The Consumer Financial Protection Bureau yesterday announced its intent to allow the expiration of a major provision of the Ability to Repay mortgage lending rules established by the 2010 Dodd-Frank Wall Street Reform and Consumer Protection Act. The change could have serious implications for mortgage and housing markets.
The Ability to Repay rule placed additional pressure on lenders to ensure borrowers have a reasonable chance of being able to pay off their loans. The rule, also known as the Qualified Mortgage standard, is aimed at preventing predatory lending, and protects lenders who make qualified loans from borrower lawsuits.
Nearly the entire mortgage market now operates either under Dodd-Frank’s qualified mortgage standards, or under the expiring provision, known as the “Government Sponsored Enterprise Patch,” or GSE Patch. The GSE Patch extends liability protection to certain mortgages that would otherwise not meet qualified mortgage standards, with the goal of ensuring credit access to more borrowers. The CFPB says it intends to let the GSE Patch expire as scheduled, no later than January 10th of 2021.
Specifically, the GSE Patch extends lender-liability protection to loans issued to less-qualified borrowers if those loans would qualify to be purchased or guaranteed by government-backed mortgage lenders Fannie Mae or Freddie Mac. Because these GSEs have more flexible and detailed loan-issuance policies than those laid out in the Ability to Repay rule, the expiration of the GSE Patch would reduce the ability of some less-qualified borrowers to get mortgages. That could significantly reduce overall demand for mortgages: CoreLogic, a housing data provider, has calculated that $260 billion worth of mortgages were issued under the provisions of the GSE Patch in 2018. That amounted to 16% of all issued mortgages.
However, there is some expectation that a replacement for the GSE Patch will be proposed, establishing different standards for alternative qualified mortgages. Advocates for inclusive lending are already concerned about proposed replacements, such as using loan price as a measure of ability to repay, that could increase the potential for predatory lending. “A revised rule must continue to hold at the forefront the prevention of harm to consumers in the form of the extension of improvident, risky, unaffordable loans,” the National Consumer Law Center said in a statement.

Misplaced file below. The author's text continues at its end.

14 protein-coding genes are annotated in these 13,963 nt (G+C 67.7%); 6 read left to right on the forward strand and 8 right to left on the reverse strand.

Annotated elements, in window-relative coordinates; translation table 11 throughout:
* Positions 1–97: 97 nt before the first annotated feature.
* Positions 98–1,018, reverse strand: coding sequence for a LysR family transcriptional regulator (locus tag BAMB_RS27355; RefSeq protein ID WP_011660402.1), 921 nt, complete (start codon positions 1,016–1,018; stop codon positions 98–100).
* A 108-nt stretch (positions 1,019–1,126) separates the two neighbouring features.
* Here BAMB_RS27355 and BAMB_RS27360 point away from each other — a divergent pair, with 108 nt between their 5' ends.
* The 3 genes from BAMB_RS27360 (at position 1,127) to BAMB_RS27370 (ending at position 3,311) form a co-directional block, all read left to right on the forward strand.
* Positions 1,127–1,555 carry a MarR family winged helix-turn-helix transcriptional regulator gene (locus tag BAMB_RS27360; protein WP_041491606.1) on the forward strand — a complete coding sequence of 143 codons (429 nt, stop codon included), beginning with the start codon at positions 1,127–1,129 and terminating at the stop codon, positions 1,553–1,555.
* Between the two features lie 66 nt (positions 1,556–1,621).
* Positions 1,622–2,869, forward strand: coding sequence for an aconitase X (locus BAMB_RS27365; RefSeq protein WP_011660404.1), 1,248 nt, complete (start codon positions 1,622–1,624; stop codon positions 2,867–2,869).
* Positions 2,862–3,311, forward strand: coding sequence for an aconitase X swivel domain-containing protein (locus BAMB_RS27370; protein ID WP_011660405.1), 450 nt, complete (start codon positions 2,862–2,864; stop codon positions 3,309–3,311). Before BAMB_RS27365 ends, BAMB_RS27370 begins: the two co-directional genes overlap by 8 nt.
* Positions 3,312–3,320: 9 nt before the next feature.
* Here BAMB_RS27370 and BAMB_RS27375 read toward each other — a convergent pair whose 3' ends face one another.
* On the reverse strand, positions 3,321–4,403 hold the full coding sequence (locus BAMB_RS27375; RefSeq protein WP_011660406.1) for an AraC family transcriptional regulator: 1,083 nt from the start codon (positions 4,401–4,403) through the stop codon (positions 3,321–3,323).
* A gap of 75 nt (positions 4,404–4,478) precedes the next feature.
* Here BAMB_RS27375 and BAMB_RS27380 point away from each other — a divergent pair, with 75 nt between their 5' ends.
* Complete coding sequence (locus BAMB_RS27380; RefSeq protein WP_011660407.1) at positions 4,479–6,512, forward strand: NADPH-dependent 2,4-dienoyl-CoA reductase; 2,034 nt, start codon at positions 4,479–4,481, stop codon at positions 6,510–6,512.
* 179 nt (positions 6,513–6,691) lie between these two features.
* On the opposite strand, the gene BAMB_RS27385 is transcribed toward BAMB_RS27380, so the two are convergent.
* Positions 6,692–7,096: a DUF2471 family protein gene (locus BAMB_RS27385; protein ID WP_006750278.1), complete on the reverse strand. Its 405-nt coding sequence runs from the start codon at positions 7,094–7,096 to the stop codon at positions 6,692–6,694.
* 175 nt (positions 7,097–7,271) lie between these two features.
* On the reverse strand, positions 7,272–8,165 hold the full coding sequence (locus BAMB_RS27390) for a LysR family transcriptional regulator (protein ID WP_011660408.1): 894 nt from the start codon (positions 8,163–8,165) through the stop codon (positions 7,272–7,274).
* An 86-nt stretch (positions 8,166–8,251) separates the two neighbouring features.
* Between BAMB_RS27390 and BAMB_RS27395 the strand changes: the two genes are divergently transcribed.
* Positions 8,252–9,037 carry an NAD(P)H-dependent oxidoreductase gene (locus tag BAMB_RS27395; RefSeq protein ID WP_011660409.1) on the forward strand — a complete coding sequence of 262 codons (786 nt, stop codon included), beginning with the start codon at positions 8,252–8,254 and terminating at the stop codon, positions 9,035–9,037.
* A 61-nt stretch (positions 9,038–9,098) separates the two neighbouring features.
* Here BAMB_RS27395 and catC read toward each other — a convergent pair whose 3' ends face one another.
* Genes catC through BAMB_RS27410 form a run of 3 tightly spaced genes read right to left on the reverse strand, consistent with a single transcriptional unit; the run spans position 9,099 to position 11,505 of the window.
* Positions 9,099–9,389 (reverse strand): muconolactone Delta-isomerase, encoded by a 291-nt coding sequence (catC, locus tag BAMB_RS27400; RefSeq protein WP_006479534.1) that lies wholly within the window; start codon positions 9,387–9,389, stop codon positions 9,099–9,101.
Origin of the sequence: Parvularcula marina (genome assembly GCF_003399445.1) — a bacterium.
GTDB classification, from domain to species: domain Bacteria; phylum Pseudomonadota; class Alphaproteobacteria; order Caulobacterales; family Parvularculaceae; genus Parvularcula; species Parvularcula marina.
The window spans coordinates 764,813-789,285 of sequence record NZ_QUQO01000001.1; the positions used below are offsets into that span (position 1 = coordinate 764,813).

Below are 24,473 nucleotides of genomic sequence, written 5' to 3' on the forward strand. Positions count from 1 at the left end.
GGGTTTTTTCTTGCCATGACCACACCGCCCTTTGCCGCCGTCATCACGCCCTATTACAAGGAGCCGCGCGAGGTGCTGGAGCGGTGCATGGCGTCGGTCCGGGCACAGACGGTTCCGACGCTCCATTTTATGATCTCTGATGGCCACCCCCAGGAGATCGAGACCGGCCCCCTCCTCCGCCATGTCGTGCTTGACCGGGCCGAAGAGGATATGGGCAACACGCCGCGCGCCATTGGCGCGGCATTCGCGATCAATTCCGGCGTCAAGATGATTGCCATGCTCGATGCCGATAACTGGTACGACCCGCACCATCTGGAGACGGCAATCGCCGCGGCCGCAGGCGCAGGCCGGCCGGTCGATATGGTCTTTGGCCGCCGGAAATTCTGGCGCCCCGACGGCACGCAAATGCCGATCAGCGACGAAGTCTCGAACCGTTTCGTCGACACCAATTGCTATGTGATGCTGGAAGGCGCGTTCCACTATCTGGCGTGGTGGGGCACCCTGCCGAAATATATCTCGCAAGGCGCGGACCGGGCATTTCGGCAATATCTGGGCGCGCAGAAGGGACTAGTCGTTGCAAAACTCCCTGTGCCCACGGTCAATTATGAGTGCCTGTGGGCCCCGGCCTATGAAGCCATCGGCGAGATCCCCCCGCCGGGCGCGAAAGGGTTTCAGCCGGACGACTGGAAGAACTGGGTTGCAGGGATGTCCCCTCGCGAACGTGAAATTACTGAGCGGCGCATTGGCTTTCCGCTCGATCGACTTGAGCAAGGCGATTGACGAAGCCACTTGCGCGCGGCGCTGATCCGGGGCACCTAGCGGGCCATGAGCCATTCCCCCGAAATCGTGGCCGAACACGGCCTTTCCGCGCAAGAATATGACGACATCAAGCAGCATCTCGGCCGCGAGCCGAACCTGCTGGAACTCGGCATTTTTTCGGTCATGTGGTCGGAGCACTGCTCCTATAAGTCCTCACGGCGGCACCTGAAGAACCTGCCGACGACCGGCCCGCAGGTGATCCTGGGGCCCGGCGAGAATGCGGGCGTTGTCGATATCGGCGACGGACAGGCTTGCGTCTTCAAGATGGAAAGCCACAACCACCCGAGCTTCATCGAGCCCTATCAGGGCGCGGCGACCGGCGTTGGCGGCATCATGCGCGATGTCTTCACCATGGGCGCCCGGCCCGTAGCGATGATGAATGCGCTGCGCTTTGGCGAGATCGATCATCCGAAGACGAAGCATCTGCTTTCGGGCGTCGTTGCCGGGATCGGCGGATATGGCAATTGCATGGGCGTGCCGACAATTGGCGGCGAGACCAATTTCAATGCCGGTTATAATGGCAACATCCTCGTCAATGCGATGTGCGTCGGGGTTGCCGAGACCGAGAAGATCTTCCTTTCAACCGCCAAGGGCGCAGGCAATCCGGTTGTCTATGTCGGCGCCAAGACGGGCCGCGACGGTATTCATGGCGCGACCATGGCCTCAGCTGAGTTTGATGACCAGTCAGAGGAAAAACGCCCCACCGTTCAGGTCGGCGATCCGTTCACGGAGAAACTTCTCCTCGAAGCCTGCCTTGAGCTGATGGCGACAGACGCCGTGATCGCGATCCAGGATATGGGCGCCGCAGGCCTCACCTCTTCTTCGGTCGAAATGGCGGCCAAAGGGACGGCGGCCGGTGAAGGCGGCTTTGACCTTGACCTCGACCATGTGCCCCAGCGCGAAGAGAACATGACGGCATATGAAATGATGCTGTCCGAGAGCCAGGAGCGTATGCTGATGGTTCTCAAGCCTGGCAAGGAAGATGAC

The Ability to Repay/Qualified Mortgage provision as a whole is aimed at reining in a form of predatory lending that both exploited poor communities, and laid the groundwork for the global financial crisis that began in 2008. Through the mid-2000s, flawed assumptions about mortgage risk increased global demand for complex mortgage-backed securities and associated instruments. Along with rule changes made by the Clinton administration to raise homeownership rates, this led to a surge of new mortgages issued to less-creditworthy borrowers. The excesses of the era were exemplified by so-called “NINJA” loans – those issued to borrowers with No Income, No Job, and No Assets.
Such subprime loans and their derivatives were, for a time, a bonanza for both the mortgage origination industry and some Wall Street players. As recounted in histories like Michael Lewis' The Big Short and former Lehman trader Lawrence G. McDonald's A Colossal Failure of Common Sense, the origination fees on the loans attracted a cadre of aggressive salesmen working for unregulated 'shadow banks' to push loans on people who didn't need or couldn't afford them. Financializing those loans, and trading the risk on the resulting securities, generated massive revenue for entities like Lehman - but also exposed them to massive and unreckoned-with risk.
Eventually, the simple inability of borrowers to repay their loans became clear, and exploding default rates rapidly destroyed the value of both the mortgage-backed securities themselves, and a number of complex instruments built on top of them. The resulting panic and collapse of credit markets brought down the legendary investment bank Lehman Brothers and ushered in the half-decade of economic doldrums known as the Great Recession. The mortgage crisis and recession fell particularly hard on communities of color—one study found that African-Americans lost half of their wealth in the crisis and its aftermath.
A looser replacement for the GSE Patch, then, could be a short-term boon for the financial sector. It could also potentially reintroduce fragility to the system as a whole, and harm those who take out unaffordable loans.
The CFPB, for its part, frames the decision in pro-market terms, with CFPB Director Kathleen L. Kraninger saying in a statement that “the national mortgage market readjusting away from the Patch can facilitate a more transparent, level playing field”. The CFPB, which has shifted significantly away from its founding principles under the Trump administration, also says it is “committed to ensuring a smooth and orderly mortgage market” as the end of the GSE Patch nears.
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